Some album titles are just timeless, inspiring endless permutations
and well-meaning rip-offs from artists paying homage to their heroes, or maybe
even trying to take them down a notch. The Butthole Surfer's tipped their hat
to psychedelic soul brother Jimi Hendrix with their last album,
Electrilarryland while Wilco got obscure on us by titling their latest,
Being There after a Jerzy Kosinski novella about Chance the Gardener
(later turned into a timeless Peter Sellers movie).
Which brings us to a
pair of recent indie releases, both of which take a stab at the title of the
lone Sex Pistols release, Never Mind the Bollocks (Here's the Sex
Pistols) as well as borrowing heavily from that album's classic ransom note
graphic look. The first is a horribly-recorded album of Sid Vicious "playing"
live at New York's Max's Kansas City in September of 1978, called Never Mind
the Reunion Here's Sid Vicious on Cleopatra Records, the second is a loving
punk tribute EP from the U.S. Bombs called Never Mind the Opened Minds
Here's the U.S. Bombs (Alive Records).
If you saw Alex Cox's dingy
1986 Sid biopic Sid and Nancy you'll recognize the sloppy noise on
Never Mind the Reunion as being from that fall-down post-Pistols era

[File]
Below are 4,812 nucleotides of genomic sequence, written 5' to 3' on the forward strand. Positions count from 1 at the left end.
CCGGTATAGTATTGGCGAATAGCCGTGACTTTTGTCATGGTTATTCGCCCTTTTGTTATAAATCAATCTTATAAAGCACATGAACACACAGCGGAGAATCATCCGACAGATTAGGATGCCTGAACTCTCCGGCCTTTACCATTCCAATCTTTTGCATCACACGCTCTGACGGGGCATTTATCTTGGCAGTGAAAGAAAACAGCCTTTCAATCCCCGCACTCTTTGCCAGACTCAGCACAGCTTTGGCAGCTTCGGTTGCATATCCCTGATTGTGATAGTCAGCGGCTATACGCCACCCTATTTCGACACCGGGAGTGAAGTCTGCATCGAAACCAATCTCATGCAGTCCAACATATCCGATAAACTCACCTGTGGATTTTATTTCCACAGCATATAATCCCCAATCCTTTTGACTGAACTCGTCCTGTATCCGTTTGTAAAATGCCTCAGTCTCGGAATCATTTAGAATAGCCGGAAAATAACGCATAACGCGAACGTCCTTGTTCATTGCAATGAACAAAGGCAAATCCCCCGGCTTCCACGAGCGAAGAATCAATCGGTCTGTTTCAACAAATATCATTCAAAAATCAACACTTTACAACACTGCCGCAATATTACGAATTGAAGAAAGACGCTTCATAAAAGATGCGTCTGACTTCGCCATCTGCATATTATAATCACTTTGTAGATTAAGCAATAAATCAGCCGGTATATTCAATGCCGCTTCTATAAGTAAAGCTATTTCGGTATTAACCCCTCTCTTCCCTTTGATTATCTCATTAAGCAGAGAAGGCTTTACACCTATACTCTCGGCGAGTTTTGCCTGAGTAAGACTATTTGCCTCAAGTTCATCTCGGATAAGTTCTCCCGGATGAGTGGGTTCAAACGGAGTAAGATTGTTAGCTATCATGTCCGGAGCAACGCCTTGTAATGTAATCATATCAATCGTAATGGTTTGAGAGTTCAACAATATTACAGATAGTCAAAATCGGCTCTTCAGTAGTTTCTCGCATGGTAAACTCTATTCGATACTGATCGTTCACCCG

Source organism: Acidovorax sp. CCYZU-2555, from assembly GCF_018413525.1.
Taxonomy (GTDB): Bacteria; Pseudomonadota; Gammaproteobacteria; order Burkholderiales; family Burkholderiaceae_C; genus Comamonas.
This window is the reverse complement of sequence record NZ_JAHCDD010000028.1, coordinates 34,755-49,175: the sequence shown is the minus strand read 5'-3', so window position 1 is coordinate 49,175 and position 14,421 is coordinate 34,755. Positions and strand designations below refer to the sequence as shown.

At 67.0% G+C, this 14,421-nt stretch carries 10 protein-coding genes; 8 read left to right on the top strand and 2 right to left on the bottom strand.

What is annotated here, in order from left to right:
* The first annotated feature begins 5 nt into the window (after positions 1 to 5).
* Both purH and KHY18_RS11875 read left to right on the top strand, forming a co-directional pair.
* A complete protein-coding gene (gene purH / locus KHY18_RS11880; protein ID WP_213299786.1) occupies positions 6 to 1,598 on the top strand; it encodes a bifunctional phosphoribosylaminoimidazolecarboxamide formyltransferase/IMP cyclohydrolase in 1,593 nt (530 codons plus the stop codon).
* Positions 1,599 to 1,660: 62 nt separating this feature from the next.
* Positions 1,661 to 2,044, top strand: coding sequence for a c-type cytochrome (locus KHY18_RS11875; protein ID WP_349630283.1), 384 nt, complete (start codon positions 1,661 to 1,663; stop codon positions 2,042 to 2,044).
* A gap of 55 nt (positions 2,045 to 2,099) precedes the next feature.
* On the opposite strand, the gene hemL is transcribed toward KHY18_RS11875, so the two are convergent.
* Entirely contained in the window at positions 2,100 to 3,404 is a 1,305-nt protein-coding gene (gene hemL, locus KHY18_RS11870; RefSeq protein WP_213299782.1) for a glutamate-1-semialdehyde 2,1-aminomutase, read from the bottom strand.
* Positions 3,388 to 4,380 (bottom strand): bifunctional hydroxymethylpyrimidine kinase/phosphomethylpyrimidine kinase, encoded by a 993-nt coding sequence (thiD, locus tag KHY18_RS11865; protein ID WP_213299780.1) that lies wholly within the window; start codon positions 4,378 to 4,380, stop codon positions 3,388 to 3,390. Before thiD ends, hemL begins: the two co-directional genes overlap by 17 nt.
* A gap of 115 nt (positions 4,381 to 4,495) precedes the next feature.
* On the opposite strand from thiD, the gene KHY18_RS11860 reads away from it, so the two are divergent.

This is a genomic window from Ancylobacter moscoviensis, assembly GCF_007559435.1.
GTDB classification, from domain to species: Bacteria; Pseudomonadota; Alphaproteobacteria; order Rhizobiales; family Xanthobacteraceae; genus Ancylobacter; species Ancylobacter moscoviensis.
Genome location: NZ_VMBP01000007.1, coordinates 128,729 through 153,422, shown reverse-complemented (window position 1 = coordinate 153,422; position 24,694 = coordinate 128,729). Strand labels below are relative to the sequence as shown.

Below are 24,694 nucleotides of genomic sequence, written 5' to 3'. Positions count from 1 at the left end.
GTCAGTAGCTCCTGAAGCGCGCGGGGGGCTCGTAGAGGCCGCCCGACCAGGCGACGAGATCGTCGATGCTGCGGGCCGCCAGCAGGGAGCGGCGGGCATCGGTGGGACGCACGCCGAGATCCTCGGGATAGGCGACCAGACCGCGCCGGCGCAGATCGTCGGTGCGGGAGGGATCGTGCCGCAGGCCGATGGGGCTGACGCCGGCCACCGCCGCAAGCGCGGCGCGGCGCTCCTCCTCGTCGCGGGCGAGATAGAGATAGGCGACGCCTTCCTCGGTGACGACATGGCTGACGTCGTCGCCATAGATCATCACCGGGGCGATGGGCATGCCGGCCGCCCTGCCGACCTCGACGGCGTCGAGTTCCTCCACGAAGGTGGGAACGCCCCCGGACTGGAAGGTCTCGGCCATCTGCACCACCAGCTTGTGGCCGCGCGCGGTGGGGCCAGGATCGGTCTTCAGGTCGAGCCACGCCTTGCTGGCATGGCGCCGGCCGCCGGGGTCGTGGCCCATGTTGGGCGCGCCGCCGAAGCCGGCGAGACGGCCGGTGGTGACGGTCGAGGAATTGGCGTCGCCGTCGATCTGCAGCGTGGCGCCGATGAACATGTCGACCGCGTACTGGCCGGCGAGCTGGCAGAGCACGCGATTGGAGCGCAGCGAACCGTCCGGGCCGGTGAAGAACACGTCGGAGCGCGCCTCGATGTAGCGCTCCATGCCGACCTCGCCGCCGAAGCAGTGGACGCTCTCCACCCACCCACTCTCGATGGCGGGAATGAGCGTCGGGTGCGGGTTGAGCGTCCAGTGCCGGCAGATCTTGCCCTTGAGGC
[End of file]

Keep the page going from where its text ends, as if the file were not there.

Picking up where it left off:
when Vicious was fast becoming a nostalgia act with no act. Even though the
band that backs him on these 14 songs is a who's-who of punk, including Clash
member Mick Jones on a ripping rockabilly guitar, New York Dolls drummer Jerry
Nolan and bassist Arthur Kane and Steve Dior of the London Cowboys on guitar,
the muddy recordings have a lived-in feel worthy of Sid's final
Sid, never one too high up on the musical scale, sticks to
a motley assortment of covers, including two Stooges classics, "Search &
Destroy" and "I Wanna Be Your Dog," a Monkees cover, "Not Your Stepping Stone,"
his trademark slag of Sinatra's "My Way," a Sex Pistols outtake, "Belsen was a
Gas," Eddie Cochran's "Something Else" and a few other punk standards, four of
which are repeated later in alternate takes that sound much like the first
takes, i.e., a drunken garage band caught on a $10 Radio Shack tape recorder
with a blown speaker.
The other Pistols cover line scammer is the Orange
Country-based U.S. Bombs tribute to Mr. Sid, a six-song EP that manages to
raise the specter of the first wave of English punk bands (mainly courtesy of
singer Duane Peters' ragged Joe Strummer yelp), while infusing the songs with
an unmistakable SoCal punk spunk.
Even the look of the band (Duane
Peters/vocals, Chuck Briggs/guitar, Kerry Martinez/guitar, Wade Walston/bass
and Chip Hanna/drums) has the feel of a faded photo from 1977, with ripped
Union Jack t-shirts, combat boots and fright wig hair, but the sound isn't
retro or degenerated. In fact, their acoustic-strumming, touching song of Sid,
"Ballad of Sid," despite its pack-a-day vocals, is as moving a punk ballad as
you're likely to hear in the post-Clash era, while the other four smash mouth
songs ("Sex Machine," "Slow Down," "Neverland," "The Outside") might make you
forget for ten minutes that New Wave ever happened.